“I spent a year or so collecting these Spanish wrapped wine bottles, until I realized I had enough. For some reason they kept turning up at thrift stores in north Philly.”

Luren Jenison, Textile and Display Designer

Luren Jenison tends to describe her professional life as a “wild goose chase” — a neverending manic hunt through thrift stores, flea markets, and even forests to find the vintage oddities, natural artifacts, and textiles she uses in her elaborate installations. She’s constructed woodland scenes with foraged moss and taxidermied foxes for internal meetings at Anthropologie, set up tableaux with vintage books and building blocks for weddings and corporate galas, and even traveled all the way to China once to find a master joss-paper artisan to help her build a shimmery paper R.V. for a Free People store (he later panicked and pulled out of the project). And yet no matter how spectacular the results, at the end of the day they’re almost all temporary, set up for a night or a week or a month and then disassembled into their constituent parts to be trashed or banished to storage. Only the hunt goes on. If there’s one place you’d expect to find any permanent evidence of Jenison’s talents as both a visual stylist and an eagle-eyed picker, though, it would be in her own home.
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Joel Evey and Rasmus Svensson: Lifestream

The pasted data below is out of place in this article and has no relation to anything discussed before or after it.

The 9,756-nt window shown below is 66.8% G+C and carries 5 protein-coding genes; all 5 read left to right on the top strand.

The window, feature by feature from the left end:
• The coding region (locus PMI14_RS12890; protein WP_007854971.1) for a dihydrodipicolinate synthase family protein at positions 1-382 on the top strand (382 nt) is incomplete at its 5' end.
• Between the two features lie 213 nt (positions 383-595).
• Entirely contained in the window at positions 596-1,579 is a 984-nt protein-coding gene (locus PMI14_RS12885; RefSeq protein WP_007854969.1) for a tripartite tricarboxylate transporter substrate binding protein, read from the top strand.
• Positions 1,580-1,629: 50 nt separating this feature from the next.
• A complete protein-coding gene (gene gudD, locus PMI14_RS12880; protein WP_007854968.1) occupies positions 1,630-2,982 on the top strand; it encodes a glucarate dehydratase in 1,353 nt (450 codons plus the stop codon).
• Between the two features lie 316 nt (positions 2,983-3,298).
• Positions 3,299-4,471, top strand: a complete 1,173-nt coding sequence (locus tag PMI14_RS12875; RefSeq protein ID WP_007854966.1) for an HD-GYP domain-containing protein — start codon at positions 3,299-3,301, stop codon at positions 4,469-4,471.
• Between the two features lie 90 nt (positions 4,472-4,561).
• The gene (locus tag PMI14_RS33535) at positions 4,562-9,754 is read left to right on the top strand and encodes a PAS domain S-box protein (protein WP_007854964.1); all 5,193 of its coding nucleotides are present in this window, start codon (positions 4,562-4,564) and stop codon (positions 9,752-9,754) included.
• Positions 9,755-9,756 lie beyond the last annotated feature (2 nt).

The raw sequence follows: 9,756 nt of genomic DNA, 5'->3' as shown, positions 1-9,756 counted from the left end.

Bodega Gallery Press

Just walking into Bodega Gallery in Philadelphia’s Old City and being greeted by one of its five cool, young founders — or browsing its online archive of past exhibitions, which is peppered with names like Sam Falls and Travess Smalley — you could easily file it alongside similar edgy, high-brow art establishments in cities like L.A., New York, or Paris. And then you find yourself conversing with a few of said cool, young founders (all of them artists themselves and graduates of Hampshire College), and you hear them say things like “stuff is for sale if people want to buy it, but that’s not the driving force,” or “this is just a space — everything happens around it, and nothing happens at it,” and you realize that the economics of a place like Philly can be even more freeing for projects like this than you’d imagined. Bodega really is just a space, one that's run by Elyse Derosia, Ariela Kuh, Lydia Okrent, James Pettengill, and Eric Veit, but where it feels like almost anything could happen.
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Joel Evey, Graphic Designer

Joel Evey owes his career to Pixar, believe it or not. He made a name for himself as part of the team that was bringing edgy, high-brow graphics to Urban Outfitters back in 2010 — with a style some like to call the “new ugly” — but at age 15, it was Toy Story that changed his life. “I saw it for the first time and was like, wow, that’s crazy! You can do that with a computer?” recalls Evey, who at the time was already about to head off to college early to study computer science. Instead of hard coding, he decided to pursue animation and 3-D graphics instead. “But animations took so long to render that I started to think, ‘Well, what happens when I take this image and just render one of them?’ Then, ‘What if I put type on it? What would that look like?’” The rest, as they say, is history.
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